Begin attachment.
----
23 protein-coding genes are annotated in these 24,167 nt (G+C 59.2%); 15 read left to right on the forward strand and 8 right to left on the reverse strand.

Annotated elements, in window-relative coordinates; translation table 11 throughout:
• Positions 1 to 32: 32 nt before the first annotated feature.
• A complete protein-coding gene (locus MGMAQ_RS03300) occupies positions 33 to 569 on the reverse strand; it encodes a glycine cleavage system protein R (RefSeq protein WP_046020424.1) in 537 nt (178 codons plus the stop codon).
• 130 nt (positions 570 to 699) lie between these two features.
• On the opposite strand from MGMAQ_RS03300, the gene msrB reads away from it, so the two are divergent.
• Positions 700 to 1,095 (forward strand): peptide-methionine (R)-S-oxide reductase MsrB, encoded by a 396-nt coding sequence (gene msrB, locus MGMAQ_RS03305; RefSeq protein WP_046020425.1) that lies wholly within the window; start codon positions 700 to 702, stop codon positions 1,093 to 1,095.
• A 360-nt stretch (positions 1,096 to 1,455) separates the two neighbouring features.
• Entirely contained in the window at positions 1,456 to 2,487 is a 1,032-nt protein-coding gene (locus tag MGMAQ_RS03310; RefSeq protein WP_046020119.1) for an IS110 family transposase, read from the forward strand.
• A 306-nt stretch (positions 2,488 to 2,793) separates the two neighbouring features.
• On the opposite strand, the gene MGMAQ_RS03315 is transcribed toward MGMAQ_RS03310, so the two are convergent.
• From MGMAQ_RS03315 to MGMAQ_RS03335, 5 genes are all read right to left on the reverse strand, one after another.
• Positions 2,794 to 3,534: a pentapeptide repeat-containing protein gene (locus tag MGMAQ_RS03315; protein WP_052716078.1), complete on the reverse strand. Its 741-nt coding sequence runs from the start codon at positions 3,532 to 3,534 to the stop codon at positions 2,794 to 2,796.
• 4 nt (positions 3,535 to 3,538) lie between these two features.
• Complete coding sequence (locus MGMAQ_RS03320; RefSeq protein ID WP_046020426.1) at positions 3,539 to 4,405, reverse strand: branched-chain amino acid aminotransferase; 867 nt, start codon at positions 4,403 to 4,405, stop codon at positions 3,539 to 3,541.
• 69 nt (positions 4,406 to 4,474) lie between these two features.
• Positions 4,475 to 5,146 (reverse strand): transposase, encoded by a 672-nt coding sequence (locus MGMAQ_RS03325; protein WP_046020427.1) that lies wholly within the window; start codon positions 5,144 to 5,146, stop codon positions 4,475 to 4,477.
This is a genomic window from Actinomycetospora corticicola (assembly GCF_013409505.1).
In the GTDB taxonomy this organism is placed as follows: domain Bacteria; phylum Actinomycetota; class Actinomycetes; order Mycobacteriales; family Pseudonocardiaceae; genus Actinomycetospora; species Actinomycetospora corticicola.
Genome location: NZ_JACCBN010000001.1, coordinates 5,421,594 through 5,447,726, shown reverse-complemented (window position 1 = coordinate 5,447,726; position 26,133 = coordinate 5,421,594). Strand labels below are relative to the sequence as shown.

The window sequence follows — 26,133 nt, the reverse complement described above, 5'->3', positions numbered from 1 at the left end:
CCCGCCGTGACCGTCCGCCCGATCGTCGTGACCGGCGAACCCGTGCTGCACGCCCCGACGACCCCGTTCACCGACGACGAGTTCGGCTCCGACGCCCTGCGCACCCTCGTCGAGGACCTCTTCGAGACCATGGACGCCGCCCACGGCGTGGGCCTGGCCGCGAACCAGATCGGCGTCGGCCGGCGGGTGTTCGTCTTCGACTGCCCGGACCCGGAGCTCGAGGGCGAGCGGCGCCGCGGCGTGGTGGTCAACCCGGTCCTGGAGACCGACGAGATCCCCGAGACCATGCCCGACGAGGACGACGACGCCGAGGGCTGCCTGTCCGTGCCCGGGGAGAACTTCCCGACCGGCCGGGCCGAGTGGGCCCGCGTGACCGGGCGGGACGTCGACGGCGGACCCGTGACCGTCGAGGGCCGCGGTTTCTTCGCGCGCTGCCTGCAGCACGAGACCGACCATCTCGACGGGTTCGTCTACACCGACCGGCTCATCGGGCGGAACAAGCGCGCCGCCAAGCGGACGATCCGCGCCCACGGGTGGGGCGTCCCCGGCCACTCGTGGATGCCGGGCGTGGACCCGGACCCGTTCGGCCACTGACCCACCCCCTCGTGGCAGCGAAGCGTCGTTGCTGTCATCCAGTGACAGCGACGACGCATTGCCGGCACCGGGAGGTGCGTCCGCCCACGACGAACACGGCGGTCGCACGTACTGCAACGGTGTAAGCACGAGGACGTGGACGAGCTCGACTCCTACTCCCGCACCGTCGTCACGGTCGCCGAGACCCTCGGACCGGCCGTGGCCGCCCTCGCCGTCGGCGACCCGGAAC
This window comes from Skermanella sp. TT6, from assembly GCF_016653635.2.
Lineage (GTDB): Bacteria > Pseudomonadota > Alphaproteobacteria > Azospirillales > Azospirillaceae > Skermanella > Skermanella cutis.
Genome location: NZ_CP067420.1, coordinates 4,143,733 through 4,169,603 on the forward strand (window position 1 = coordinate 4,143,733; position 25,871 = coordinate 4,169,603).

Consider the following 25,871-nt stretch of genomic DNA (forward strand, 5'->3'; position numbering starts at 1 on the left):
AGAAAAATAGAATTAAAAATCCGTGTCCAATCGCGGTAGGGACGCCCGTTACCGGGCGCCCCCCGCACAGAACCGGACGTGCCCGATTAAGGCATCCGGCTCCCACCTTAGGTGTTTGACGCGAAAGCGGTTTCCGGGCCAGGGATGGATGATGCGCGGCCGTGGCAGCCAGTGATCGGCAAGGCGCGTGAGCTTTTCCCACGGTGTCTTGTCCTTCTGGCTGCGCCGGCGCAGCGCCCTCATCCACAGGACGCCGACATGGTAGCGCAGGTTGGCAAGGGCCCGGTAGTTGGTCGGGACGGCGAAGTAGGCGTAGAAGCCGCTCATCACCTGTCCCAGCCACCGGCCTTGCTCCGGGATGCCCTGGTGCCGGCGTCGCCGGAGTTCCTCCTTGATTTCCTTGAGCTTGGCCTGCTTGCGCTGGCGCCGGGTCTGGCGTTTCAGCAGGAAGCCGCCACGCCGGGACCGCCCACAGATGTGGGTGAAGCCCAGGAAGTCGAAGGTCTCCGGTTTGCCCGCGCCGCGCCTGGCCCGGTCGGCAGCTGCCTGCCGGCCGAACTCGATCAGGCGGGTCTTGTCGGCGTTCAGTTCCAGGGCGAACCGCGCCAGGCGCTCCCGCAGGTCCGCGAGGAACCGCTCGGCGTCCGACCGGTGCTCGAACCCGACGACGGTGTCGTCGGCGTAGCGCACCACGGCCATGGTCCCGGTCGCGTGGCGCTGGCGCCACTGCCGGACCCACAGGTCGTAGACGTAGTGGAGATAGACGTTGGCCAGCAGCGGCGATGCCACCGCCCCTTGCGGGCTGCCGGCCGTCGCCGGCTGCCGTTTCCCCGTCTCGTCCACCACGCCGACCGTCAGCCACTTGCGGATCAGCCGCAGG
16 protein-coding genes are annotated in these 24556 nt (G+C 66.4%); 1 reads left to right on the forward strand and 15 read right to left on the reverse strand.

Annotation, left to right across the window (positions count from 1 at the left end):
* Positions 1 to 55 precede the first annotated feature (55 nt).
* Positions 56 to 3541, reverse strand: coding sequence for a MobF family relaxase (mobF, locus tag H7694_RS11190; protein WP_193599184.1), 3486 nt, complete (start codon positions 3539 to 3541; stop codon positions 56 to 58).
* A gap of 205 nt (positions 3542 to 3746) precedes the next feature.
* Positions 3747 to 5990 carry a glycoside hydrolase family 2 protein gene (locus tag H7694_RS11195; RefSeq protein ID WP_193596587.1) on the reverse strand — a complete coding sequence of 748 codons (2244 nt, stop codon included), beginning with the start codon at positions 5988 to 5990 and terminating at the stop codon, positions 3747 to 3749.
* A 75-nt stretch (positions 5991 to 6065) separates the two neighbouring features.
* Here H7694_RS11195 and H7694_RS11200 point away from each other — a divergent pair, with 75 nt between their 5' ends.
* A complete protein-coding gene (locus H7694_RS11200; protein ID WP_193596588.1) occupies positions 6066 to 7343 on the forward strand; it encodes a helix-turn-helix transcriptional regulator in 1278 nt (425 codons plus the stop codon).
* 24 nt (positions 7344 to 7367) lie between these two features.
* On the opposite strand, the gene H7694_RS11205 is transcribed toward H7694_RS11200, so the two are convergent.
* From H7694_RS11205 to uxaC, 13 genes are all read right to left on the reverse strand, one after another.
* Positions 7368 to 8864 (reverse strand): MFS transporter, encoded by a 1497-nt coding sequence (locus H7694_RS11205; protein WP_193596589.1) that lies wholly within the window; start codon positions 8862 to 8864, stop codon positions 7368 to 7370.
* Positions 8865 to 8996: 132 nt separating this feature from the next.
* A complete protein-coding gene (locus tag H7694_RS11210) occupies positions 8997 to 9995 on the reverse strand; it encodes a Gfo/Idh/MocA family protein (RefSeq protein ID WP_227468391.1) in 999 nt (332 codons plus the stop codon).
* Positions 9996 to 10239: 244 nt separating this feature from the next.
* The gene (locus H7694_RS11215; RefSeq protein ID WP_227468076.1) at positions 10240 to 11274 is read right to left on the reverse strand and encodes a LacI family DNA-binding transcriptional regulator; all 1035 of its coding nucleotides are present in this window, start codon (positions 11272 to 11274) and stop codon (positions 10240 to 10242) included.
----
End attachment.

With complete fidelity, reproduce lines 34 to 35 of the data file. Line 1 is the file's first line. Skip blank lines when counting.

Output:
* A 75-nt stretch (positions 5991 to 6065) separates the two neighbouring features.
* Here H7694_RS11195 and H7694_RS11200 point away from each other — a divergent pair, with 75 nt between their 5' ends.